The truth about bankruptcy
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If you’re not familiar with some of the terms surrounding debt solutions, it can be a confusing subject. In today’s blog we’re looking at IVAs, bankruptcy and insolvency and how they relate to one another.
When it comes to debt, and finance in general, there can be a lot of jargon and unfamiliar terms to get your head around. It’s not surprising then that you sometimes end up wondering what a certain term means and whether it’s different from something else… and if so, how?
Well don’t worry, because we’re always here to clear up any confusion or answer any questions you have about the debt solutions we refer to – just use the options to the left if you’d like to speak to an advisor about any of them in detail.
In this blog we’re going to look at two solutions, Individual Voluntary Arrangements (IVAs) and bankruptcy and explore whether they’re the same as insolvency.
How do IVAs, bankruptcy and insolvency relate to each other?
First of all, insolvency is a type of catch-all term that means that you’re unable to pay your debts back – or at least at the rate that was originally agreed to when you took the credit out. Looking at a formal insolvency procedure is a formal way of admitting that you can’t repay your debts and that you’re wanting to tackle the problem.
In England, Wales and Northern Ireland there are three main forms of personal insolvency all of which can help people tackle unmanageable debt, depending on their personal circumstances. They are bankruptcy, Individual Voluntary Arrangements (IVAs) and Debt Relief Orders (DROs). So bankruptcies and IVAs are two formal ways to deal with insolvency and get out of debt.
Scotland has its own forms of insolvency, which include sequestration, Trust Deeds and Minimal Assets Process (MAP). You can find out more about these on our Scottish debt solutions page.
Should I avoid a formal insolvency procedure?
Starting a formal debt solution to deal with insolvency, although it may seem daunting, can sometimes be the best course of action. If you went down the bankruptcy or IVA route (with an IVA your lenders would have to agree to the offer of payment that you’re making) the interest and charges that have accrued on your debt throughout the plan would be written off at the end. Your income and expenditure would also be carefully assessed to make sure that anything you paid towards your debts was affordable.
Also, these solutions take into account that you would never be able to pay all your debts back in a reasonable amount of time which is another benefit to those grappling with unmanageable levels of debt. Importantly, once your bankruptcy or IVA is over, your debts would be written off. So both bankruptcy and IVAs would allow you to pay something back towards your debts as well as look forward to a debt-free future.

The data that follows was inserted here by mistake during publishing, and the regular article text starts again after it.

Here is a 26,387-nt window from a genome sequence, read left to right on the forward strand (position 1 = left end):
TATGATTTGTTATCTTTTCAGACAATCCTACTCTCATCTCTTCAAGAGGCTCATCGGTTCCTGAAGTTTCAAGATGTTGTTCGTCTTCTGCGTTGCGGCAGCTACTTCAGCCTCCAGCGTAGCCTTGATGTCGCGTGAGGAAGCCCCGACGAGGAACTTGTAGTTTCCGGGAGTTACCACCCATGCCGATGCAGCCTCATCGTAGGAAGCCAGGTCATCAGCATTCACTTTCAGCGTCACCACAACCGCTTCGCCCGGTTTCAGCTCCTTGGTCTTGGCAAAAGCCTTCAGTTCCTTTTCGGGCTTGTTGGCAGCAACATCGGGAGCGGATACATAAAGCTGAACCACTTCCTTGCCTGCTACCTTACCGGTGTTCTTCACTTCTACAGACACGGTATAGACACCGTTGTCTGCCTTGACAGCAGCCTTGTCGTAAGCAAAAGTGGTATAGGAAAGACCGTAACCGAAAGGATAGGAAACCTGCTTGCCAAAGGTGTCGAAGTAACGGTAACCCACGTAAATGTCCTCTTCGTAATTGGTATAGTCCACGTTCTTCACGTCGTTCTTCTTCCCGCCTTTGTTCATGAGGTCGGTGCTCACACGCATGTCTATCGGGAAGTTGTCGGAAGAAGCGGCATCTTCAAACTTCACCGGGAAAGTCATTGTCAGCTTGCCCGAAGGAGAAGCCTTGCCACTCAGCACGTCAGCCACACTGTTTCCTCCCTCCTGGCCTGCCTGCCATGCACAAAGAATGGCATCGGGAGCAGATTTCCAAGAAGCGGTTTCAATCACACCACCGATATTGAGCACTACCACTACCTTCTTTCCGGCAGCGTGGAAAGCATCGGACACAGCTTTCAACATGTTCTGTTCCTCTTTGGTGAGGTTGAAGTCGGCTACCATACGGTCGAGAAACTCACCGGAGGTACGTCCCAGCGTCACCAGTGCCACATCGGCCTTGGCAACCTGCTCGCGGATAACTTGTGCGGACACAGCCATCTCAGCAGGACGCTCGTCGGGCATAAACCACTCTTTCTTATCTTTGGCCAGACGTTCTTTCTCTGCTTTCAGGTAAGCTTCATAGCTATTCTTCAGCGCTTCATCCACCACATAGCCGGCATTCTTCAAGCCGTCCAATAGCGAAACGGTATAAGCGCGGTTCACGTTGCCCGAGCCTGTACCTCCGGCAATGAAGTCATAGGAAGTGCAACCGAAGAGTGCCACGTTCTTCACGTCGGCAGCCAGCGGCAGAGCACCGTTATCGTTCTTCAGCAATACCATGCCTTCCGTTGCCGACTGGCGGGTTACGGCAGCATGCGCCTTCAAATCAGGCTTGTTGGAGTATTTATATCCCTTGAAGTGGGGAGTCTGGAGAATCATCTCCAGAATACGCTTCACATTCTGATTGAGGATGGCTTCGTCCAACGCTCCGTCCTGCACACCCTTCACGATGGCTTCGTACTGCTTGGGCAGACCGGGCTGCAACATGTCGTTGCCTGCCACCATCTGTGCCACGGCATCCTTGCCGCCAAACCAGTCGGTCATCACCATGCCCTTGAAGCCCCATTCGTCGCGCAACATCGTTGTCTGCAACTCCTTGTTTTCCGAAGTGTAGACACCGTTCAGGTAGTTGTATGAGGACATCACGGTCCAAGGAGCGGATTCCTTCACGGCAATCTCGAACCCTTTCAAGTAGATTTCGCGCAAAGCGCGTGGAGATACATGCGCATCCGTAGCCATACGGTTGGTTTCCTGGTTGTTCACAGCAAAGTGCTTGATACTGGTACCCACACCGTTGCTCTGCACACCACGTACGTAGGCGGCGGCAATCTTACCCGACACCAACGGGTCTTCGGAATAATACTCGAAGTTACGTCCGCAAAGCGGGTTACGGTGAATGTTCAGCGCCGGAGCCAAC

When you explore the advantages of IVAs and bankruptcy you start to see that a formal procedure to deal with insolvency is not always something to be avoided – because it can allow you to make a fresh start, financially speaking. Which solution is best for you just depends on your personal circumstances. Let’s have a look at the differences between the two solutions and how you can find out which one is right for you.
The differences between IVAs and bankruptcy
There are a number of important differences between these solutions, one of which is how long they last. An IVA usually lasts for five to six years, whereas bankruptcy normally lasts for one (you will be discharged from bankruptcy after one year, but may have to pay into the bankruptcy for three years).
One of the biggest differences between the two is that with an IVA you must make regular, affordable payments towards your debts for the life of the IVA. These payments are calculated to allow you enough money to live on, and you only have to pay what you can afford towards your debts, unless you can offer a lump sum to try and settle your debts all in one go. With bankruptcy, the Trustee would look into your finances and determine whether or not you could afford to pay anything in. If your income is made up only of state benefits then you wouldn’t need to pay anything in at all.
In an IVA you don’t usually have to sell your assets – such as your home (if you are a homeowner). By contrast, in bankruptcy the Trustee will usually sell your assets, including your home if there is equity in it.
On the other hand, bankruptcy and IVAs tend to affect your credit rating in the same way. Starting either solution, would unfortunately, have a negative effect on your credit history and bring your score down. This means that it may be more difficult for you to obtain credit in the future, or that borrowing may be more expensive than it would have if you had not become insolvent. Bankruptcy or an IVA would stay on your credit file for six years from the date that they started.
If you declare yourself insolvent your details are recorded on a public register which you can see here.
Which one is best for you?
Hopefully, that’s cleared up exactly what the terms IVA, bankruptcy and insolvency mean and the differences between them. IVAs and bankruptcy are not the only ways of dealing with insolvency, and which one is appropriate for you depends on your circumstances and, sometimes, where you live.
It’s a good idea to look into the terms around unmanageable debt so that you feel you’ve got a grip on the terminology, but it’s even more important that you get some professional advice. The Money Advice service does exactly what it says on the tin, and of course our experienced debt advisors are waiting for your call – if you have any further questions about how any of the above works, just get in touch.
by Christine WalshBack to blog home